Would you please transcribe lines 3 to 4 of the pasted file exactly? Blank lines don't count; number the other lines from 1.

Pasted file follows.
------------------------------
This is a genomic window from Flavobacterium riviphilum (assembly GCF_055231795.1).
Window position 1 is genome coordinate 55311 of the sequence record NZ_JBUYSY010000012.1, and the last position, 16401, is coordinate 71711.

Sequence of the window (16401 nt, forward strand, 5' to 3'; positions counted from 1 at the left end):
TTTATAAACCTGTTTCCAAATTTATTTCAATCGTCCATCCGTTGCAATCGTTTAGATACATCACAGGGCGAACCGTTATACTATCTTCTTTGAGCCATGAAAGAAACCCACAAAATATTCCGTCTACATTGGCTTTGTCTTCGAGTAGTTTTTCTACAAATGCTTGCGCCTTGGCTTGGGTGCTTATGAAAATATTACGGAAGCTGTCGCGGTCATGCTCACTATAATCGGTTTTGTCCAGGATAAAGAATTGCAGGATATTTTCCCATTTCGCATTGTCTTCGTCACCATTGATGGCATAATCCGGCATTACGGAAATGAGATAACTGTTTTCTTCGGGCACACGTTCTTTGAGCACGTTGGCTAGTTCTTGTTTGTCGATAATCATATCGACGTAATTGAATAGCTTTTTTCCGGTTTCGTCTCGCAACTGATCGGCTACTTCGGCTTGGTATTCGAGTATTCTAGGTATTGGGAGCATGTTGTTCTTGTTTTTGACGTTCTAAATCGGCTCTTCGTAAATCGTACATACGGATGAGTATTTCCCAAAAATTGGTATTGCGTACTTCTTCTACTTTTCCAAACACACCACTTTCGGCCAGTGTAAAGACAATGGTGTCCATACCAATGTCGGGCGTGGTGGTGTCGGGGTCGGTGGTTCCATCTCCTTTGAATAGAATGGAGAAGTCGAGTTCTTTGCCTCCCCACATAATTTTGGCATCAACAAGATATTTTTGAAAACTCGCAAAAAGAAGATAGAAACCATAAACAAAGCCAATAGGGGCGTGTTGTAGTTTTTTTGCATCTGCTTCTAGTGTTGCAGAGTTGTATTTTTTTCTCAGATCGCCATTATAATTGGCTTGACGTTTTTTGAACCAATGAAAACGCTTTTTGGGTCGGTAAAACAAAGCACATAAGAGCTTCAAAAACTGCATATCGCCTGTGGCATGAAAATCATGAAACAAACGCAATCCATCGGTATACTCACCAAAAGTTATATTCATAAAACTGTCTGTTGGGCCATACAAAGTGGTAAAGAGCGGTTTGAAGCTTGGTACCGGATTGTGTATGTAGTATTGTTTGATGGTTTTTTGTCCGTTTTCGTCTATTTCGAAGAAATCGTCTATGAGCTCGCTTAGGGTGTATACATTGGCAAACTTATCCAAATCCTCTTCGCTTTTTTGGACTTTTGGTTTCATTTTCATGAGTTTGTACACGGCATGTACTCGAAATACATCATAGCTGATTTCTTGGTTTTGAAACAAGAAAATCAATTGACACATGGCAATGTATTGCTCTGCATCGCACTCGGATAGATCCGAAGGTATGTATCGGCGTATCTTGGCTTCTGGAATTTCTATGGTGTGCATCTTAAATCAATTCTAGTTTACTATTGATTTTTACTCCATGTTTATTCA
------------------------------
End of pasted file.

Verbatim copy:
Sequence of the window (16401 nt, forward strand, 5' to 3'; positions counted from 1 at the left end):
TTTATAAACCTGTTTCCAAATTTATTTCAATCGTCCATCCGTTGCAATCGTTTAGATACATCACAGGGCGAACCGTTATACTATCTTCTTTGAGCCATGAAAGAAACCCACAAAATATTCCGTCTACATTGGCTTTGTCTTCGAGTAGTTTTTCTACAAATGCTTGCGCCTTGGCTTGGGTGCTTATGAAAATATTACGGAAGCTGTCGCGGTCATGCTCACTATAATCGGTTTTGTCCAGGATAAAGAATTGCAGGATATTTTCCCATTTCGCATTGTCTTCGTCACCATTGATGGCATAATCCGGCATTACGGAAATGAGATAACTGTTTTCTTCGGGCACACGTTCTTTGAGCACGTTGGCTAGTTCTTGTTTGTCGATAATCATATCGACGTAATTGAATAGCTTTTTTCCGGTTTCGTCTCGCAACTGATCGGCTACTTCGGCTTGGTATTCGAGTATTCTAGGTATTGGGAGCATGTTGTTCTTGTTTTTGACGTTCTAAATCGGCTCTTCGTAAATCGTACATACGGATGAGTATTTCCCAAAAATTGGTATTGCGTACTTCTTCTACTTTTCCAAACACACCACTTTCGGCCAGTGTAAAGACAATGGTGTCCATACCAATGTCGGGCGTGGTGGTGTCGGGGTCGGTGGTTCCATCTCCTTTGAATAGAATGGAGAAGTCGAGTTCTTTGCCTCCCCACATAATTTTGGCATCAACAAGATATTTTTGAAAACTCGCAAAAAGAAGATAGAAACCATAAACAAAGCCAATAGGGGCGTGTTGTAGTTTTTTTGCATCTGCTTCTAGTGTTGCAGAGTTGTATTTTTTTCTCAGATCGCCATTATAATTGGCTTGACGTTTTTTGAACCAATGAAAACGCTTTTTGGGTCGGTAAAACAAAGCACATAAGAGCTTCAAAAACTGCATATCGCCTGTGGCATGAAAATCATGAAACAAACGCAATCCATCGGTATACTCACCAAAAGTTATATTCATAAAACTGTCTGTTGGGCCATACAAAGTGGTAAAGAGCGGTTTGAAGCTTGGTACCGGATTGTGTATGTAGTATTGTTTGATGGTTTTTTGTCCGTTTTCGTCTATTTCGAAGAAATCGTCTATGAGCTCGCTTAGGGTGTATACATTGGCAAACTTATCCAAATCCTCTTCGCTTTTTTGGACTTTTGGTTTCATTTTCATGAGTTTGTACACGGCATGTACTCGAAATACATCATAGCTGATTTCTTGGTTTTGAAACAAGAAAATCAATTGACACATGGCAATGTATTGCTCTGCATCGCACTCGGATAGATCCGAAGGTATGTATCGGCGTATCTTGGCTTCTGGAATTTCTATGGTGTGCATCTTAAATCAATTCTAGTTTACTATTGATTTTTACTCCATGTTTATTCA